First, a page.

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South Africa's media cry foul
The government wants to introduce legislation editors say will curtail media freedom.
Last Modified: 16 Aug 2010 12:56
The administration of Jacob Zuma believes that elements of the South African media continue to take an anti-ANC stance and that the industry cannot be trusted to regulate itself [EPA]

South African journalists are gearing up for one of their biggest fights since the end of Apartheid as the government of Jacob Zuma seeks to push through legislation they say would curtail media freedom.

In a declaration published in the country's main Sunday newspapers, more than 30 prominent editors called on the government to abandon the planned legislation, which would allow it to classify any information on national security grounds.

The government's proposals include a new media law, the Protection of Information Bill, and the creation of a Media Appeals Tribunal (MAT).

The proposed Protection of Information Billis intended to replace the 1982 Protection of Information Act and was first introduced in 2008. Then, widespread opposition led to its withdrawal, but many media observers say the 2009 version of the bill is even more restrictive.

'Undermining democracy'

Dario Milo, a South African media law specialist, says the bill has come back with a vengeance.

"The 2008 version was objectionable, but the new version is a lot harsher, with the introduction of criminal offences and minimum jail time legislated in the bill," he says.

"The new bill also has a very broad definition of national security and the mechanisms designed to limit the abuse of power [by the state] have been removed."

Under the new laws, it would be illegal to leak or publish classified information and doing so could result in a prison sentence.

Nic Dawes, the editor-in-chief of South Africa's Mail & Guardian, says that by allowing the government to classify any information it deems unsuitable for publication, the legislation would undermine South African journalism and democracy.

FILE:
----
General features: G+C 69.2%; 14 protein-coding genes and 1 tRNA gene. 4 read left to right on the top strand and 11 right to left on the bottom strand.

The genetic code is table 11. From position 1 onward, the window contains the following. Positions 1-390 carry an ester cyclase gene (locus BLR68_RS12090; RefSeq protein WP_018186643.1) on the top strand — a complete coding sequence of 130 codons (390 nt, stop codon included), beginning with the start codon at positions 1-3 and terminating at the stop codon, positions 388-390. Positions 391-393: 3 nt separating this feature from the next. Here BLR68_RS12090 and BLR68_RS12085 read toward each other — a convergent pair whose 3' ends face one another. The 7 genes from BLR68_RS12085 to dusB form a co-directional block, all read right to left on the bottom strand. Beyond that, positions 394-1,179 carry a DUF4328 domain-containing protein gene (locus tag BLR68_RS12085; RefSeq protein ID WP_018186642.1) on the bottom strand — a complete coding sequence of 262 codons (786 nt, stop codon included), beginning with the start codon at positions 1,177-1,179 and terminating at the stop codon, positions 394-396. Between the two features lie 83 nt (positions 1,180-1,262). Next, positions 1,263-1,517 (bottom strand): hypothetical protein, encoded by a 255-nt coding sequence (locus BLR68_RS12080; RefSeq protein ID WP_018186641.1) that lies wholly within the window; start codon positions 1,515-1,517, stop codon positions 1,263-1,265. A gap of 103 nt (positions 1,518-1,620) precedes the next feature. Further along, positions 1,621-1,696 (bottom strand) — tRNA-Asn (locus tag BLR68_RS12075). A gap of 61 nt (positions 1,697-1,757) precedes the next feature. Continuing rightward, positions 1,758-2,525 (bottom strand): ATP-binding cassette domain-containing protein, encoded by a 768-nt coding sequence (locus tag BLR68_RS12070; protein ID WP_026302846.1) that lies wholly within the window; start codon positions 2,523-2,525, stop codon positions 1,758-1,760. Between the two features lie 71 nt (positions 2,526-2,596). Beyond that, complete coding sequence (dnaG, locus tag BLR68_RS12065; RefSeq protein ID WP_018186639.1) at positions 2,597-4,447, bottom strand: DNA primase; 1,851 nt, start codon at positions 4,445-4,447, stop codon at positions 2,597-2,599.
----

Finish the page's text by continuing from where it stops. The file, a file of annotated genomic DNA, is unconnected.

"It can shut down the free flow of information in a society with an open democracy and it effectively criminalises journalism because any one with classified information essentially becomes a criminal."

'Criminalising journalism'

The press council of South Africa, which includes the press ombudsman and press appeals body, currently serves as a self-regulatory mechanism for the country's media, but the ruling ANC has argued that the media cannot be trusted to regulate itself.

If introduced, the MAT would be given powers to rule on media content and to impose penalties, including jail time, on journalists.

But, Dawes says it would be unconstitutional and that the media industry would challenge it in the courts

"Journalists make mistakes, but I don't think that MAT will solve these problems," he says. "We ought to strengthen the existing mechanisms which have already improved considerably."

Dawes insists that there have been significant improvements in the accuracy of the media's reporting and argues that the new legislation is really about a growing pressure within the ANC and its alliance partners to "control the way the government is represented".

Looking for bad news?

Former police commissioner Jackie Selebi was sentenced to 15 years for corruption [AFP]